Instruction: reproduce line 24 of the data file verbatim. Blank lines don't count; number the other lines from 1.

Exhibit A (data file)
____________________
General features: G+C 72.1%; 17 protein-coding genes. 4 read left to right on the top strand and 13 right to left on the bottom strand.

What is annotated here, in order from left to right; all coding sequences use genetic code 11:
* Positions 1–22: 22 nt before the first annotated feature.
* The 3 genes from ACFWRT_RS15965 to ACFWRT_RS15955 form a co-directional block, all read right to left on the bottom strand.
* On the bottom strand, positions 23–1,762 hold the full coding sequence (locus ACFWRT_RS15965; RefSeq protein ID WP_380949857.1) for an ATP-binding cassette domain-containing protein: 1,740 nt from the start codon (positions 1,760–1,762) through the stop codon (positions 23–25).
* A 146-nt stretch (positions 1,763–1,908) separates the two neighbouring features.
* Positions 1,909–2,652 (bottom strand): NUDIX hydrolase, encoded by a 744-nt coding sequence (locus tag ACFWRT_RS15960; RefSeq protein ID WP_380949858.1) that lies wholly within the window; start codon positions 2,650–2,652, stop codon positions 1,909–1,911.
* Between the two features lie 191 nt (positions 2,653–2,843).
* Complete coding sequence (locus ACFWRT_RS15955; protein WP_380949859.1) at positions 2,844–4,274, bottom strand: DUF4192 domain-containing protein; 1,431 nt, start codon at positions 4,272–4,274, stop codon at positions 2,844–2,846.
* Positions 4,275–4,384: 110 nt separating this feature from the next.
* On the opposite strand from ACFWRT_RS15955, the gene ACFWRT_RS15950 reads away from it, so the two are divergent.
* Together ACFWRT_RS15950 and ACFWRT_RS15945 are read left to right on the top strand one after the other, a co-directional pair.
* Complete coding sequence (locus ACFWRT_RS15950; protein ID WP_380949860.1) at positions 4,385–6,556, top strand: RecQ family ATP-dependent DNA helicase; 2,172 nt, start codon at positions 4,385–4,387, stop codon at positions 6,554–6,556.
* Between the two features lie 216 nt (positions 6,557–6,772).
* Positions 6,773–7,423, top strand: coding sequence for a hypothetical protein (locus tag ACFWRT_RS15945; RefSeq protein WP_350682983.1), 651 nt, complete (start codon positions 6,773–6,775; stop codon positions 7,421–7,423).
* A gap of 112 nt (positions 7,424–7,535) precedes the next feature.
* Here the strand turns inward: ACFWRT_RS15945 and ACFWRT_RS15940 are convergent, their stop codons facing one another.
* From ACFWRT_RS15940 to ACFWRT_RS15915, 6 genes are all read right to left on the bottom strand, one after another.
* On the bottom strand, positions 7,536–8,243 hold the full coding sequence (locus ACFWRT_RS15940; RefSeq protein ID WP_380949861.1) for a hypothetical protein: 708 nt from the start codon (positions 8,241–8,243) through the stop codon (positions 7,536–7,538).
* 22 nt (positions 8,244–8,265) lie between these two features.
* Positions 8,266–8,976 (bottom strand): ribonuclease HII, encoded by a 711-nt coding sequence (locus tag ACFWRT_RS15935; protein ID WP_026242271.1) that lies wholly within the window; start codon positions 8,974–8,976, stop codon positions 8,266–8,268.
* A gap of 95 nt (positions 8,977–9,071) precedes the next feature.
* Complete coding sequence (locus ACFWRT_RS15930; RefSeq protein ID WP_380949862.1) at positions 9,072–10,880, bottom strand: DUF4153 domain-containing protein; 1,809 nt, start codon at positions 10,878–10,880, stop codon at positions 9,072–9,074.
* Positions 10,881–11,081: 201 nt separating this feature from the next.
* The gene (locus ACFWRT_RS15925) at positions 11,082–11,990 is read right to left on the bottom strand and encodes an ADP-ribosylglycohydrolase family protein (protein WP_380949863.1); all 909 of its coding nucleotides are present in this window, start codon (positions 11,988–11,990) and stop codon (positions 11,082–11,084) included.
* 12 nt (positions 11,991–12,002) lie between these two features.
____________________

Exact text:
* Positions 10,881–11,081: 201 nt separating this feature from the next.